Most financial stocks were in rally mode Wednesday, celebrating the re-election of President Bush.
The Philadelphia KBW Bank Index rose 1%, with many brokerage stocks also posting strong gains. Among the winners were
, up 20 cents, or 2%, to $9.64, and
J.P. Morgan Chase
, up 75 cents, or 2%, to $39.30.
added 78 cents, or 1.4%, to $55.32.
Of course, financials weren't the only stocks posting strong gains in the aftermath of Bush's nip-and-tuck victory over Massachusetts Sen. John Kerry. But some of the sector's gain was no doubt due to the belief on Wall Street that a Bush victory, coupled with continued Republican control of Congress, will lead to further tax cuts and policies favorable to investors.
In a second term, Bush is expected to make a partial privatizing of Social Security a major priority. The administration's proposal to let workers invest some portion of their Social Security taxes in the stock market could be a boon for Wall Street brokerages.
A Bush victory also means there's little danger of Congress rolling back the dividend-tax cut enacted last year. It could also lead to further tax cuts, putting more money into the pockets of investors and consumers.
"A Bush victory generally means taxes won't be raised and the economy can continue to expand," says Michael Stead, a portfolio manager with Wells Capital Management, who invests mainly in financials. "Banks will continue to be able to grease the wheels of the economy and loan demand should start to increase."
Stead says he's not particularly concerned about the nation's budget deficit, which is expected to reach $422 billion in the just completed fiscal year. Many on Wall Street believe economic expansion will close the gap, noting that the Congressional Budget Office expects the nation's revenue shortfall to shrink to $375 billion in the current fiscal year.
Bond traders, however, expressed doubt Wednesday about the Bush administration's ability to reduce the deficit. While stocks were soaring, Treasury notes were getting battered, with the yield on the benchmark 10-year Treasury rising to 4.14% from 4.10%. At one point, the yield rose to as high as 4.17%.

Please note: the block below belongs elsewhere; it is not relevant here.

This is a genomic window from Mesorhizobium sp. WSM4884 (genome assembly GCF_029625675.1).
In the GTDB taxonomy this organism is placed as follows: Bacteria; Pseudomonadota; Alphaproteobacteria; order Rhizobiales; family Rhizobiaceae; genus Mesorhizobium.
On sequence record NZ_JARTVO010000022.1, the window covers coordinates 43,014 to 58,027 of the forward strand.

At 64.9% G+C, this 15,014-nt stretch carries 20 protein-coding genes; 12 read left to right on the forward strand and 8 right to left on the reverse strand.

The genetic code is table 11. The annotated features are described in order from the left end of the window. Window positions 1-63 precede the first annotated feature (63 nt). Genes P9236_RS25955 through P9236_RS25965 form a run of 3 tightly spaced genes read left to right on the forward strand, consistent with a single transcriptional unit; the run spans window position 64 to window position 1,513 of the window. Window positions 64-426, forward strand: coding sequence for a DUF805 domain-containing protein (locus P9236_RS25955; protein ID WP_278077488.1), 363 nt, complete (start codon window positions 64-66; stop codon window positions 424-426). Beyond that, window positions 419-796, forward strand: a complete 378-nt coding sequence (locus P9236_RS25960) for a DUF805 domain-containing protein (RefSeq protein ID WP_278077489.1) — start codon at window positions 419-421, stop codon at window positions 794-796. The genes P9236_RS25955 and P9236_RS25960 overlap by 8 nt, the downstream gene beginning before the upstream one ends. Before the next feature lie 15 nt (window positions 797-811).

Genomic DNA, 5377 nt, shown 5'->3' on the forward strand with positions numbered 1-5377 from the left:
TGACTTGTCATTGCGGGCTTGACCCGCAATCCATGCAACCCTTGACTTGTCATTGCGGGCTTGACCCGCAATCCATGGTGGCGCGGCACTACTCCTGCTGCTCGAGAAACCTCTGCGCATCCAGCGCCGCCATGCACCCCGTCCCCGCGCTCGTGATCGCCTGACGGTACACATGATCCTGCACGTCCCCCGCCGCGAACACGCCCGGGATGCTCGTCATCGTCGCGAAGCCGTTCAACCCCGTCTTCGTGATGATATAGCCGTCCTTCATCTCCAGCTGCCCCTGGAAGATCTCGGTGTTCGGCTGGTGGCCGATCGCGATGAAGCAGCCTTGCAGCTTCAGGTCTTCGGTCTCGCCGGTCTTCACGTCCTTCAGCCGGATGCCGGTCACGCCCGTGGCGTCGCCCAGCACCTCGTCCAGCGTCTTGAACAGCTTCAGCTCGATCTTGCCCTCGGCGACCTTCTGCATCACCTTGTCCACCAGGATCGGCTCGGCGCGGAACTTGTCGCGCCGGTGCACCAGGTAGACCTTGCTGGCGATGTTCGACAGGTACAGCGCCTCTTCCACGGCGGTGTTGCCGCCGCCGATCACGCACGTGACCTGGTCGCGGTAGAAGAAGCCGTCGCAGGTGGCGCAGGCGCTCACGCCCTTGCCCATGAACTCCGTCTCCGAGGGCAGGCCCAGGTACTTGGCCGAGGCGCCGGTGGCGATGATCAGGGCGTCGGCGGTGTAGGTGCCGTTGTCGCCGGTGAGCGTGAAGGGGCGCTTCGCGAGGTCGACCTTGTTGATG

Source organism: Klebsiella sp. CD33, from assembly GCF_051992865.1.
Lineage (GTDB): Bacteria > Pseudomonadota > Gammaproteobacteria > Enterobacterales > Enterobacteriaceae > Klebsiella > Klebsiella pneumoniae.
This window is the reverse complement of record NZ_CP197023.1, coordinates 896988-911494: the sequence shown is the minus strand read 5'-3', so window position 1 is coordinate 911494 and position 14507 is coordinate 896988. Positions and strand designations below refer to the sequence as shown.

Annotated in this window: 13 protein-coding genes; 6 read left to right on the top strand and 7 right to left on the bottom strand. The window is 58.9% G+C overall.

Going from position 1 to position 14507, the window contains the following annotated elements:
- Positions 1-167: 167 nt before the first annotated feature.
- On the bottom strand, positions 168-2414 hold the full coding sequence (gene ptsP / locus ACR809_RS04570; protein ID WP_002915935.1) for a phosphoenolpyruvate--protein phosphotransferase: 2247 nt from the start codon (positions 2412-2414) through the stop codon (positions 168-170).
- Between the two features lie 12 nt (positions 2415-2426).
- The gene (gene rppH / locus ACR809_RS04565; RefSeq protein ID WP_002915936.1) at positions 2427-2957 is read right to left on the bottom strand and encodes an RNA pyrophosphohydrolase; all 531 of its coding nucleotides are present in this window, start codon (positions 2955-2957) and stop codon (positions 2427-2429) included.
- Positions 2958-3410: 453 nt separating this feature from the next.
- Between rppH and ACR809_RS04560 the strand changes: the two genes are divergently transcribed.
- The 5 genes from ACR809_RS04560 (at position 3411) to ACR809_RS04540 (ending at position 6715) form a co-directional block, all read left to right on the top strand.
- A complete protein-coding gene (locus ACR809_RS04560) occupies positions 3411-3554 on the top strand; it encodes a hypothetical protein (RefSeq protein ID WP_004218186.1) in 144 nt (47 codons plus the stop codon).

Meanwhile, not all financial stocks were partaking in the postelection celebration.
both were down because of abelief that with Republicans controlling Congress, tougher regulation for the government-sponsored mortgage finance firms is inevitable. For the past two years, critics on Capitol Hill have been clamoring for greater regulatory oversight of Fannie and Freddie in the wake of major accounting scandals at both companies.
Fannie was recently down $2, or 2.8%, to $69.42, while Freddie dropped $1.19, or 1.7%, to $66.05.
Also falling were shares of mortgage lender
. But the decline in Countrywide's stock had little to do with politics and stemmed more from lower expectations for future earnings.
Just a few weeks after reporting disappointing third-quarter earnings, the mortgage lender released updated earnings guidance for 2005 that was pretty much in line with Wall Street's already diminished expectations.
In the coming year, the nation's third-largest mortgage bank expects to earn between $3.25 and $4.25 a share. Before the announcement, the consensus estimate had Countrywide earning $3.83, with estimates ranging between $3.20 and $4.25, according to Thomson Financial.
In early morning trading Wednesday, Countrywide shares were down 81 cents, or 2.5%, to $31.68.
Countrywide's stock has lost 16% of its value since the company reported earnings on Oct. 20. A year ago, the stock was one of the hottest on Wall Street as it feasted on the booming market in mortgage refinancings. But rising interest rates quickly put an end to that source of higher revenues for mortgage lenders.